Using New Camera Lenses with Old School Film Emulsions

One of the cooler things about owning a camera with a legacy lens system is that you can use their lenses with old school film cameras loaded with fresh film. That typically goes for lots of new lens options on the market. To be clear, this means that Canon EF, Nikon F, Pentax K, Leica M, and Sony/Minolta A mount lenses can all work seamlessly on your film cameras and your digital cameras without the need for an adapter. In fact, for a really long time I’ve used the Canon EOS Elan 7 as a backup camera body of sorts.

So what happens when you use new lenses with film? Those of you who grew up with film may say nothing special. But for those of us who started in digital, we say differently.

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Questions to Ask Before Upgrading Your Gear

Kevin Lee The Phoblographer Nikon D810 Product Images-5

Rumors about replacements for the Canon 7D, the Fujifilm X-Pro 1 and others are popping about like hot oil from a skillet. With Photokina a few months away, there is a lot of interest in the new cameras and lenses that will be announced. This leaves many a shutterbug handling their credit cards in eager anticipation.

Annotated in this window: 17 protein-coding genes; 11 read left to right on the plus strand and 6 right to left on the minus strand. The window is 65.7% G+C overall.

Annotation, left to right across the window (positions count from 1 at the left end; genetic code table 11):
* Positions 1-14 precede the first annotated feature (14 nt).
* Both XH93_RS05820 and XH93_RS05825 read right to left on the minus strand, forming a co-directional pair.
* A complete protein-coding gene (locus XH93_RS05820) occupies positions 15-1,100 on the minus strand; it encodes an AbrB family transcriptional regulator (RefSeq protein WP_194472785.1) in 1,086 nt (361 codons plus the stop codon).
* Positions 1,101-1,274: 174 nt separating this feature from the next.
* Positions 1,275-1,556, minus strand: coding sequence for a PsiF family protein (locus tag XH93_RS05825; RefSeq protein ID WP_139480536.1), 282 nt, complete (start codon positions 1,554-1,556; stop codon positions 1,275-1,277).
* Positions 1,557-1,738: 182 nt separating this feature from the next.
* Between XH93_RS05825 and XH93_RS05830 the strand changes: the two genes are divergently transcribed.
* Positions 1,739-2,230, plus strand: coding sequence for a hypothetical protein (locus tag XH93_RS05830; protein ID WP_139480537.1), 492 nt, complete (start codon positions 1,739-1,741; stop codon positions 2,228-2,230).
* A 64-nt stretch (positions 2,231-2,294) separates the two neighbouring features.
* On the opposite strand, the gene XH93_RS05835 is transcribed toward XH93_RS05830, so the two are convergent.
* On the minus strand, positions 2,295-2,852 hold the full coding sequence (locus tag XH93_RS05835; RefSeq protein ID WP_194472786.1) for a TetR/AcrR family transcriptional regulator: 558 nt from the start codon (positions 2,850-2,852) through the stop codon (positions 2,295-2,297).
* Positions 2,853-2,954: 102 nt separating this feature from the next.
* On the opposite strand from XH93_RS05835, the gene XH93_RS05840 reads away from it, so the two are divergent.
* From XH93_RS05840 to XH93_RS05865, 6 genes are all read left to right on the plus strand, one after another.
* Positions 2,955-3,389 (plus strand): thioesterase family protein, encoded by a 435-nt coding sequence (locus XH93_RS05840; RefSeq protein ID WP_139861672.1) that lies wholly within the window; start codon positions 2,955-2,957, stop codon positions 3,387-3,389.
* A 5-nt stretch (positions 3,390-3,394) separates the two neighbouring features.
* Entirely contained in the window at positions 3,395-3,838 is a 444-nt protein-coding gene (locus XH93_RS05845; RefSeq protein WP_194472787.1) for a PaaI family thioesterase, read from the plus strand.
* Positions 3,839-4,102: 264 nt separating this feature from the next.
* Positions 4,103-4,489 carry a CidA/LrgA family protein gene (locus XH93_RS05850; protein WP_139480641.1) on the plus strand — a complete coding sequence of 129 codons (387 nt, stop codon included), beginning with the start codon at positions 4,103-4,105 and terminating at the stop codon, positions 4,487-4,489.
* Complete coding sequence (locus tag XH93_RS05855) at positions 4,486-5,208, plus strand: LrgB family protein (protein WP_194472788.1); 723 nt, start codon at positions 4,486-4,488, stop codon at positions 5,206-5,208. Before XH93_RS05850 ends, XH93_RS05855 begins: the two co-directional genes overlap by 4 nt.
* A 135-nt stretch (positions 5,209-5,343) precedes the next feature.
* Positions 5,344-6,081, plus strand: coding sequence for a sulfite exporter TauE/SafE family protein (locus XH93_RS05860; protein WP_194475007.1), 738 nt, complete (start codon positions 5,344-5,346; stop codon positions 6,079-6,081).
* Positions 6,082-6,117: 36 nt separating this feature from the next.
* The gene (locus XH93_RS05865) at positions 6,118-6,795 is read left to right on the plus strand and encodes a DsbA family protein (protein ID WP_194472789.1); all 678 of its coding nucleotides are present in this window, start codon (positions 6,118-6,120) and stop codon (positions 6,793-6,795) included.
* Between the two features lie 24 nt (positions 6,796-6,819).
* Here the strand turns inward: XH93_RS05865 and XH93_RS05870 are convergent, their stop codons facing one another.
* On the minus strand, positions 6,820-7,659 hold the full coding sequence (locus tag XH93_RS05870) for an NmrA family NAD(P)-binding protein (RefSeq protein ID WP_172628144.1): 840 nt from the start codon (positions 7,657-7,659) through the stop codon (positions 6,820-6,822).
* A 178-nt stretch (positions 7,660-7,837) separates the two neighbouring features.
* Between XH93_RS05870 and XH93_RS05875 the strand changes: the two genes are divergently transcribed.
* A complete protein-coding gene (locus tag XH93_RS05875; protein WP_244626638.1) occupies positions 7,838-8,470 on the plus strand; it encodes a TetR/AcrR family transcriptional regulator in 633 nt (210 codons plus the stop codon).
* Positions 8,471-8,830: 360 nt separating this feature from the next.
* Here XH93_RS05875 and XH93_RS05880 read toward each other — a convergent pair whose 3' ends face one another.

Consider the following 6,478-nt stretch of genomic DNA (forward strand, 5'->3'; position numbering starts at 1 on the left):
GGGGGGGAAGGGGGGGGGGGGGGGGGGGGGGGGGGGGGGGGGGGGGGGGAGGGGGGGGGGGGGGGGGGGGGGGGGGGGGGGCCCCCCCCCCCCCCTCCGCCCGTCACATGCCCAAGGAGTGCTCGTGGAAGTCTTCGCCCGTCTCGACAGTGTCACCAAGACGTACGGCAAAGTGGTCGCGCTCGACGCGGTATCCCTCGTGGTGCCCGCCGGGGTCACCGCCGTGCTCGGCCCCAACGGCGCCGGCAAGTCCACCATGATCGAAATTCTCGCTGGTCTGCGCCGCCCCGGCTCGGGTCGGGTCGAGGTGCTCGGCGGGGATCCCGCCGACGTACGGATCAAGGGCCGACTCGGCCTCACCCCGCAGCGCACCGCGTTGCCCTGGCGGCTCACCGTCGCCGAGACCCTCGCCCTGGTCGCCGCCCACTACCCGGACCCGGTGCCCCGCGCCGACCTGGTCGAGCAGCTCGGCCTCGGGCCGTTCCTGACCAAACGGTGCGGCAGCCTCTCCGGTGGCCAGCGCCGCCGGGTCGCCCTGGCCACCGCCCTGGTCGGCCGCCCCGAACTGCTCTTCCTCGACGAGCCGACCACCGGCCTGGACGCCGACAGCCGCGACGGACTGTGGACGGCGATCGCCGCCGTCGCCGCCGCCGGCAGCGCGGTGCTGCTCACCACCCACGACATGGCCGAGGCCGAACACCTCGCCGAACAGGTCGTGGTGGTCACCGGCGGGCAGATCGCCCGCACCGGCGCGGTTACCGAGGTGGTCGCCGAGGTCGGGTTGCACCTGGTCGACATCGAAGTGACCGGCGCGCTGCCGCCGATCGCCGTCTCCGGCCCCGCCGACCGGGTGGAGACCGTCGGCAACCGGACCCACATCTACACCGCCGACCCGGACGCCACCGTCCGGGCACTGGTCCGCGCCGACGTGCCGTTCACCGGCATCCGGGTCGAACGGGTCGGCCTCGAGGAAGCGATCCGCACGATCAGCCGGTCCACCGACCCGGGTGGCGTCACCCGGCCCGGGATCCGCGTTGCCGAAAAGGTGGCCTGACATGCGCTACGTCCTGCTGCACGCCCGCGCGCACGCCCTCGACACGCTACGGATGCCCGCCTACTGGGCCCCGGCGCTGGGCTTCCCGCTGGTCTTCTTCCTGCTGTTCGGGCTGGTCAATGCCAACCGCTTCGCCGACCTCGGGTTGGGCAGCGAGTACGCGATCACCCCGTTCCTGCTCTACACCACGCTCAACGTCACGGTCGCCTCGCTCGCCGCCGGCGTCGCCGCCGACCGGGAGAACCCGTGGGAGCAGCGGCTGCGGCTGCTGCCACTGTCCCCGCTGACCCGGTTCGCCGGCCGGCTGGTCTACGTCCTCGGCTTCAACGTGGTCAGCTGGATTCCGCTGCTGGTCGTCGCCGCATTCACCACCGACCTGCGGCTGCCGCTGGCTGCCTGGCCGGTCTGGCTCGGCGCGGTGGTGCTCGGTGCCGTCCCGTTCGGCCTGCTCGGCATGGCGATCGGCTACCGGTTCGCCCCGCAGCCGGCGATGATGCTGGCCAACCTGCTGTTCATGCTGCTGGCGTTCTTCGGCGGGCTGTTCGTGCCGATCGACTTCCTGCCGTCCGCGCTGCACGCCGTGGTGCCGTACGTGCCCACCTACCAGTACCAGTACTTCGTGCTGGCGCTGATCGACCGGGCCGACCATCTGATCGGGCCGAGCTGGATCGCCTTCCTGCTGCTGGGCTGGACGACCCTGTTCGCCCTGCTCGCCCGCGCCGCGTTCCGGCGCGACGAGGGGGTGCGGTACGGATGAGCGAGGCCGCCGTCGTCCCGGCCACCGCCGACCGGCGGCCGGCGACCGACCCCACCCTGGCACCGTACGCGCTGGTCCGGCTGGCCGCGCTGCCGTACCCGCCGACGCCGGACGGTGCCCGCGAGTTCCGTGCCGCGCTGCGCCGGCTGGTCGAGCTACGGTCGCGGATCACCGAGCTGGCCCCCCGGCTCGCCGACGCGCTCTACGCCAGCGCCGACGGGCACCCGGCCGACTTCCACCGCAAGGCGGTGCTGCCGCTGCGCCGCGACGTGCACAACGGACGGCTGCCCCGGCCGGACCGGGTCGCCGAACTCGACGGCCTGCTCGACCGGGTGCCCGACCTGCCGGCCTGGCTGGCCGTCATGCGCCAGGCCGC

And while many photographers will upgrade simply because the can, the rest of us need to be a little more thoughtful about it. Though some of these cameras may boast an exciting new assortment of features, it may or may not be what we need. Here are some questions to ask yourself before you buy.

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Zeiss Announces New Lenses and Challenges The Laws of Resolution


Zeiss is launching a whole new family of lenses designed for ultra high resolution full-frame slrs (think D800 specs) and they are starting with a Distagon 55mm f/1.4. Now, if you know anything about Zeiss, you’ll immediately find it odd that a normal lens would have the Distagon formula, however, here’s their explanation as delivered by Dr. Michael Pollmann, Consumer Lenses Product and Program Manager:

Due to the high performance required, we were looking for a fresh approach.  It is true that the Distagon type is predominantly found in wide-angle lenses. This is because wide-angle lenses also require additional design effort in terms of number and arrangement of lenses. Since we were aiming for the best possible imaging performance for the new family of lenses, we decided to manufacture the 1.4/55 as a Distagon. Due to the number and arrangement of lenses, this lens unit is slightly larger in size and weight but uncompromising in its performance.

I’m sure it’s going to be every bit as good as their excellent line of ZE and ZF.2 lenses, and I’m quite anxious to see a final production model.We can expect to see this first lens available around Autumn of 2013 and it will be priced in the neighborhood of EUR 3000 (or about $3900 US). They have not yet specified which other focal lengths will be coming, other than that they have three Primes in production, and more in the planning stages. These lenses will also be in a separate category from the existing ZE / ZF.2 lenses and will not be replacing that line.

If you would like to read more about their plans for this new line, check out the Carl Zeiss Lens Blog here.